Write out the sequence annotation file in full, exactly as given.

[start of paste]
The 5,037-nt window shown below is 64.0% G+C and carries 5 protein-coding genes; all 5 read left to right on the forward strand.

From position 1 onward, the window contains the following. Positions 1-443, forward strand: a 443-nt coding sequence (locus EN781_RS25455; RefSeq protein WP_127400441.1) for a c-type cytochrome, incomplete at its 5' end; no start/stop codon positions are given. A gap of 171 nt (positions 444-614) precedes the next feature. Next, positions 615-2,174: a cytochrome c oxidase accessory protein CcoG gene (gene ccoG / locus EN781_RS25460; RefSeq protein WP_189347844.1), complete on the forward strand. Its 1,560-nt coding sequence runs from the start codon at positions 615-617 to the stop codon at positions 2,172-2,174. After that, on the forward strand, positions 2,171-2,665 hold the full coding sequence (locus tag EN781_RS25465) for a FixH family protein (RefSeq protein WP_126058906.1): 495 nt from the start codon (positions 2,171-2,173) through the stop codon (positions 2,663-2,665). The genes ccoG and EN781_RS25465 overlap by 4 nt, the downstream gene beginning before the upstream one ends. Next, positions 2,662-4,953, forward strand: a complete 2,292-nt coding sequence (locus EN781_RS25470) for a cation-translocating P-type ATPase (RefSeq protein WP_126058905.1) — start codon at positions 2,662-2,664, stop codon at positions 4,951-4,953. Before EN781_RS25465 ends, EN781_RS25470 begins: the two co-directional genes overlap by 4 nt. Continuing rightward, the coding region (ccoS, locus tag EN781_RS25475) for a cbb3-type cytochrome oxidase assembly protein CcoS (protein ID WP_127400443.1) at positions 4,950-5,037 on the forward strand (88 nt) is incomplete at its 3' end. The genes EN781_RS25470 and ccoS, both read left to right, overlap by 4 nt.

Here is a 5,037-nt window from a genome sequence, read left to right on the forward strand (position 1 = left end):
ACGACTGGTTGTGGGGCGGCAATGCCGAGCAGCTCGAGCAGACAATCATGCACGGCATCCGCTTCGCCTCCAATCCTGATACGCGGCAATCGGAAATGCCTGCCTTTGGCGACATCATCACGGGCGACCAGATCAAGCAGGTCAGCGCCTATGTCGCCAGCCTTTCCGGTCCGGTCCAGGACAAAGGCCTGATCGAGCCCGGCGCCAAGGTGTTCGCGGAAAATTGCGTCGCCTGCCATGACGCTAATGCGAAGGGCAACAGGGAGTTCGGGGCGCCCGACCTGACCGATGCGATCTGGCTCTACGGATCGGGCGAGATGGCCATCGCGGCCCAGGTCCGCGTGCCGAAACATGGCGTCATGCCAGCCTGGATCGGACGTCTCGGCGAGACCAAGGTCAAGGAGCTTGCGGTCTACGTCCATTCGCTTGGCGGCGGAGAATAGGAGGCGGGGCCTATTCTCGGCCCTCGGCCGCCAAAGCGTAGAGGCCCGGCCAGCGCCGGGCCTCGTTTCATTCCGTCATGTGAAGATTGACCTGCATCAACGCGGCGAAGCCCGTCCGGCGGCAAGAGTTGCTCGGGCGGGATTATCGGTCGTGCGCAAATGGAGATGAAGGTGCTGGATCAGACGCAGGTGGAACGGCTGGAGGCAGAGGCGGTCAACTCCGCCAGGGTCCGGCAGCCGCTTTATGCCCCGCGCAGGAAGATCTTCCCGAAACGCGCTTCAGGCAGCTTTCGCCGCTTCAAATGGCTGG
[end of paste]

The 5,037-nt window shown below is 64.0% G+C and carries 5 protein-coding genes; all 5 read left to right on the forward strand.

From position 1 onward, the window contains the following. Positions 1-443, forward strand: a 443-nt coding sequence (locus EN781_RS25455; RefSeq protein WP_127400441.1) for a c-type cytochrome, incomplete at its 5' end; no start/stop codon positions are given. A gap of 171 nt (positions 444-614) precedes the next feature. Next, positions 615-2,174: a cytochrome c oxidase accessory protein CcoG gene (gene ccoG / locus EN781_RS25460; RefSeq protein WP_189347844.1), complete on the forward strand. Its 1,560-nt coding sequence runs from the start codon at positions 615-617 to the stop codon at positions 2,172-2,174. After that, on the forward strand, positions 2,171-2,665 hold the full coding sequence (locus tag EN781_RS25465) for a FixH family protein (RefSeq protein WP_126058906.1): 495 nt from the start codon (positions 2,171-2,173) through the stop codon (positions 2,663-2,665). The genes ccoG and EN781_RS25465 overlap by 4 nt, the downstream gene beginning before the upstream one ends. Next, positions 2,662-4,953, forward strand: a complete 2,292-nt coding sequence (locus EN781_RS25470) for a cation-translocating P-type ATPase (RefSeq protein WP_126058905.1) — start codon at positions 2,662-2,664, stop codon at positions 4,951-4,953. Before EN781_RS25465 ends, EN781_RS25470 begins: the two co-directional genes overlap by 4 nt. Continuing rightward, the coding region (ccoS, locus tag EN781_RS25475) for a cbb3-type cytochrome oxidase assembly protein CcoS (protein ID WP_127400443.1) at positions 4,950-5,037 on the forward strand (88 nt) is incomplete at its 3' end. The genes EN781_RS25470 and ccoS, both read left to right, overlap by 4 nt.

Here is a 5,037-nt window from a genome sequence, read left to right on the forward strand (position 1 = left end):
ACGACTGGTTGTGGGGCGGCAATGCCGAGCAGCTCGAGCAGACAATCATGCACGGCATCCGCTTCGCCTCCAATCCTGATACGCGGCAATCGGAAATGCCTGCCTTTGGCGACATCATCACGGGCGACCAGATCAAGCAGGTCAGCGCCTATGTCGCCAGCCTTTCCGGTCCGGTCCAGGACAAAGGCCTGATCGAGCCCGGCGCCAAGGTGTTCGCGGAAAATTGCGTCGCCTGCCATGACGCTAATGCGAAGGGCAACAGGGAGTTCGGGGCGCCCGACCTGACCGATGCGATCTGGCTCTACGGATCGGGCGAGATGGCCATCGCGGCCCAGGTCCGCGTGCCGAAACATGGCGTCATGCCAGCCTGGATCGGACGTCTCGGCGAGACCAAGGTCAAGGAGCTTGCGGTCTACGTCCATTCGCTTGGCGGCGGAGAATAGGAGGCGGGGCCTATTCTCGGCCCTCGGCCGCCAAAGCGTAGAGGCCCGGCCAGCGCCGGGCCTCGTTTCATTCCGTCATGTGAAGATTGACCTGCATCAACGCGGCGAAGCCCGTCCGGCGGCAAGAGTTGCTCGGGCGGGATTATCGGTCGTGCGCAAATGGAGATGAAGGTGCTGGATCAGACGCAGGTGGAACGGCTGGAGGCAGAGGCGGTCAACTCCGCCAGGGTCCGGCAGCCGCTTTATGCCCCGCGCAGGAAGATCTTCCCGAAACGCGCTTCAGGCAGCTTTCGCCGCTTCAAATGGCTGG